A double-convex thin lens such as that shown in Figure 3-21 can be used as a simple “magnifier.”
(a) What is its focal length in air?
(b) What is its focal length in water (n = 1.33)?
(c) Does it matter which lens face is turned toward the light?
(d) How far would you hold an index card from this lens to form a sharp image of the sun on the card?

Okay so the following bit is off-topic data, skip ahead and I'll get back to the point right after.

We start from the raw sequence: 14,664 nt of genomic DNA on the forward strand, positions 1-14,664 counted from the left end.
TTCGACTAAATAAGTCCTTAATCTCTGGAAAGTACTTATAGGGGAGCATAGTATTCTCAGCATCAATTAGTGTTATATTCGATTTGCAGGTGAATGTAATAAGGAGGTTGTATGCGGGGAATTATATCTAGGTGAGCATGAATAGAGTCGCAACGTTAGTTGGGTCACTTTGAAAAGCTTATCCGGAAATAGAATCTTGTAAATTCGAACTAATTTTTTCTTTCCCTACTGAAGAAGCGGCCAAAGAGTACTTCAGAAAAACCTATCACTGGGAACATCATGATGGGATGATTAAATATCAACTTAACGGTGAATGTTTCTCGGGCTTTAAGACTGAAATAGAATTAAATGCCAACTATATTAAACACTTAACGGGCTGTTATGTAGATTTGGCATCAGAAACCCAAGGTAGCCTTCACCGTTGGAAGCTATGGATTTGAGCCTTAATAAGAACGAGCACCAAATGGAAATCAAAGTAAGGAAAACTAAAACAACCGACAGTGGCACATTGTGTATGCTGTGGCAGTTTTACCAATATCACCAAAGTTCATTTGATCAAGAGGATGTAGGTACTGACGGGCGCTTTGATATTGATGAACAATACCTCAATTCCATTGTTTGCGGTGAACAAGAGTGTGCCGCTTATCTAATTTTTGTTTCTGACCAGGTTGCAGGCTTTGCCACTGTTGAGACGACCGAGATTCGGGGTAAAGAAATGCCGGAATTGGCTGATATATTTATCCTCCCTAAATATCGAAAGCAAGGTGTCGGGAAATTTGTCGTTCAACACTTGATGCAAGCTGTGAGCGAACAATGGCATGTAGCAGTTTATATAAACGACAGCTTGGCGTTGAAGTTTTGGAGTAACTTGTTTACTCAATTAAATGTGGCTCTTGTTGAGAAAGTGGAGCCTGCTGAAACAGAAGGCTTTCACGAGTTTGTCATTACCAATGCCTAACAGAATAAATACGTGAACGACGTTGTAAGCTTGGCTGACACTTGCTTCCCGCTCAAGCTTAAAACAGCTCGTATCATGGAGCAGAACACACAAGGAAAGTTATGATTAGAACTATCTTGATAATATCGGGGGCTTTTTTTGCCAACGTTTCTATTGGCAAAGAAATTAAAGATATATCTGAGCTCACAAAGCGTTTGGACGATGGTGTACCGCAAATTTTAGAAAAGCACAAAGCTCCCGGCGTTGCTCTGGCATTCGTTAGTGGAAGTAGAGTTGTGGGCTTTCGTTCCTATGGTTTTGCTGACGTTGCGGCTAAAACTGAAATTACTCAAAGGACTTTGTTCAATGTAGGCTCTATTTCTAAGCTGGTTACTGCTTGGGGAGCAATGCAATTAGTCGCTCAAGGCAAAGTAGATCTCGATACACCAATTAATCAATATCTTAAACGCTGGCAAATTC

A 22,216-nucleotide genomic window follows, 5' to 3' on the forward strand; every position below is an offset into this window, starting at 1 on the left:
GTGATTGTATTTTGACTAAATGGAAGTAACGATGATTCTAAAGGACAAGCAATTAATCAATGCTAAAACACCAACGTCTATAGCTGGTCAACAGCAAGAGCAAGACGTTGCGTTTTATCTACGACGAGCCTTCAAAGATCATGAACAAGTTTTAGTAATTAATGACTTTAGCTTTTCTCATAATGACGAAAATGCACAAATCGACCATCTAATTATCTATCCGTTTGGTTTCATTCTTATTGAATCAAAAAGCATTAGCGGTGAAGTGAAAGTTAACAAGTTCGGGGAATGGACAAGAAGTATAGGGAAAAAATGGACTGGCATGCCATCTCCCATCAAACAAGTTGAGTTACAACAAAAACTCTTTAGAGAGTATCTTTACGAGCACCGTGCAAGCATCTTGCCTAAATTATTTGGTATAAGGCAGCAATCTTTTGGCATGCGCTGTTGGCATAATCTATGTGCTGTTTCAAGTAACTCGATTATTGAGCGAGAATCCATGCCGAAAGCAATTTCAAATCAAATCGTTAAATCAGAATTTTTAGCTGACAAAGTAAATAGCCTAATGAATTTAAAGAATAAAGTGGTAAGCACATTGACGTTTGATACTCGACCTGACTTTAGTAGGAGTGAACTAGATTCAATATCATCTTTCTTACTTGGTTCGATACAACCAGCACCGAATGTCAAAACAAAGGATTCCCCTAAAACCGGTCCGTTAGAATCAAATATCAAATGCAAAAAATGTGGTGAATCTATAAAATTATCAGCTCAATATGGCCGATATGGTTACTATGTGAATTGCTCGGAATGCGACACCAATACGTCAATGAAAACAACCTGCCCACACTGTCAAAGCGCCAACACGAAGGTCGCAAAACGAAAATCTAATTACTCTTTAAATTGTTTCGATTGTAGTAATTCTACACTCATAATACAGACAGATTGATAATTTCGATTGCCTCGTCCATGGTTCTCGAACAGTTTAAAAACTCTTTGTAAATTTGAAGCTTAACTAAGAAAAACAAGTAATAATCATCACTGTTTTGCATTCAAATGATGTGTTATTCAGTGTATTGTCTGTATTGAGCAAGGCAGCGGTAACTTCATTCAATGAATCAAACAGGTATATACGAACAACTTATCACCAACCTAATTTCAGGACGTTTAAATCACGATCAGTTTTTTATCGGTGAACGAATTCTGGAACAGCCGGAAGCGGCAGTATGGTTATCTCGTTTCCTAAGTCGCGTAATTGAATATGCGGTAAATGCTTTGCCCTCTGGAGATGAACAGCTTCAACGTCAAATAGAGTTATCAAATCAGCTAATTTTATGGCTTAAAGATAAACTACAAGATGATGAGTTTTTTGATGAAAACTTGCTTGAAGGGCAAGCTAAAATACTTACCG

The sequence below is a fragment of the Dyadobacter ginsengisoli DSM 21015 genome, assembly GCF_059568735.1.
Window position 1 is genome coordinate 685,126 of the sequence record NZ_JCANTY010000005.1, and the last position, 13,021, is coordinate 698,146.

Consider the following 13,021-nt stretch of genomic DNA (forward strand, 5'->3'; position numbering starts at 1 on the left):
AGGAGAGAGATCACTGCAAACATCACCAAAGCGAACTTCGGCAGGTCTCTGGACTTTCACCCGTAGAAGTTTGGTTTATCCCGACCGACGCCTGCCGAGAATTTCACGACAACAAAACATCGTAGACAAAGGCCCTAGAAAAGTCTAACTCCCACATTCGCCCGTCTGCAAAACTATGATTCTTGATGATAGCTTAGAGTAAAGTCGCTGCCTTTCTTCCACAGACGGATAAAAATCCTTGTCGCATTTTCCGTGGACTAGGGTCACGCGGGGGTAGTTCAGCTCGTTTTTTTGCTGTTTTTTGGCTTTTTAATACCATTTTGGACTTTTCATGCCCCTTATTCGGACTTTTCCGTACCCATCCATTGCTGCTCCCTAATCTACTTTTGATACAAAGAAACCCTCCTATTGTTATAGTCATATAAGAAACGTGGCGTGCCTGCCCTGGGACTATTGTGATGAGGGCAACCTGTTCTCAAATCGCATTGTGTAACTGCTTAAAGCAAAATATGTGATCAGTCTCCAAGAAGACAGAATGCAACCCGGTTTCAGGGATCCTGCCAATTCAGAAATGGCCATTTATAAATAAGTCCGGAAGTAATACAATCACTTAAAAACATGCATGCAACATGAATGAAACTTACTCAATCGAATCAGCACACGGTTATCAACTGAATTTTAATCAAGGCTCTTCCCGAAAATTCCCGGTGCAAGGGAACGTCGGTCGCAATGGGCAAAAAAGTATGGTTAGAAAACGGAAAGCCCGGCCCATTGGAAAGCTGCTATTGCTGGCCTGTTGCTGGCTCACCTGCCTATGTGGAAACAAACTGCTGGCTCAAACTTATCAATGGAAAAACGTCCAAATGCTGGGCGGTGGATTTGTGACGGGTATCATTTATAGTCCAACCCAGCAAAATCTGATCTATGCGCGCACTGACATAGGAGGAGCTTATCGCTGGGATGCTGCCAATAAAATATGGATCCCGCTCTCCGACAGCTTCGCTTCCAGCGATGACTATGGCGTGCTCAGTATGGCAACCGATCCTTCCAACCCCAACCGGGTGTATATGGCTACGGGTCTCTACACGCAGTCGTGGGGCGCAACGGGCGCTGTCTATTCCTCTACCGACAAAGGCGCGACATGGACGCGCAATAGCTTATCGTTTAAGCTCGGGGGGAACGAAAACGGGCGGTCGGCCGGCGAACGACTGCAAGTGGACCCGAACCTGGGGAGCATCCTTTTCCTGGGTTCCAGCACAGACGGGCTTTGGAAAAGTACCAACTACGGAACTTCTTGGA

(a) Use the lensmaker’s equation. With the sign convention given, we have ng = 1.52, n = 1.00, r1 = +20 cm, and r2 = − 15 cm. Then
So f = +16.5 cm (a converging lens, so the sign is positive, as it should be)
f = 60 cm (converging but less so than in air)
(c) No, the magnifying lens behaves the same, having the same focal length, no matter which surface faces the light. You can prove this by reversing the lens and repeating the calculation with Equation 3-11. Results are the same. But note carefully, reversing a thick lens changes its effect on the light passing through it. The two orientations are not equivalent.